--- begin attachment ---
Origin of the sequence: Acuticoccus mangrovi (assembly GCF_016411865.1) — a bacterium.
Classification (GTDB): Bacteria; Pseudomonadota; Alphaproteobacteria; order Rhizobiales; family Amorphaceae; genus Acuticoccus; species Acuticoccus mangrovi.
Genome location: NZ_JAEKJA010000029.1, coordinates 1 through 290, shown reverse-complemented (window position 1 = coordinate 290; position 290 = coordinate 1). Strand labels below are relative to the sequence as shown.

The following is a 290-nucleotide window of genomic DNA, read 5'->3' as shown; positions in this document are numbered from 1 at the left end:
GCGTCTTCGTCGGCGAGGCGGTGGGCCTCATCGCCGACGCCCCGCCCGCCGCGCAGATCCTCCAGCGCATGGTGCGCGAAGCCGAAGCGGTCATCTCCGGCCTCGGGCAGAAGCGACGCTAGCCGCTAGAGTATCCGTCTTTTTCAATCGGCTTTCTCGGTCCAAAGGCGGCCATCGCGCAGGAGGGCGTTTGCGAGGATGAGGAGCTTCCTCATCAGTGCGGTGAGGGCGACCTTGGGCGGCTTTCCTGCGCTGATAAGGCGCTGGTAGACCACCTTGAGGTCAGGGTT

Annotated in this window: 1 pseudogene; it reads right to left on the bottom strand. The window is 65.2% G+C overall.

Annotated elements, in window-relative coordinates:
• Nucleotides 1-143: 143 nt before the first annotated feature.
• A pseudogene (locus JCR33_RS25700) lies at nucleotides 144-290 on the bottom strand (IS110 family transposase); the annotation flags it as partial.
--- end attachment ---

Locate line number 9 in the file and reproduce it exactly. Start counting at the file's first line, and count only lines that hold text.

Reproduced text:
• A pseudogene (locus JCR33_RS25700) lies at nucleotides 144-290 on the bottom strand (IS110 family transposase); the annotation flags it as partial.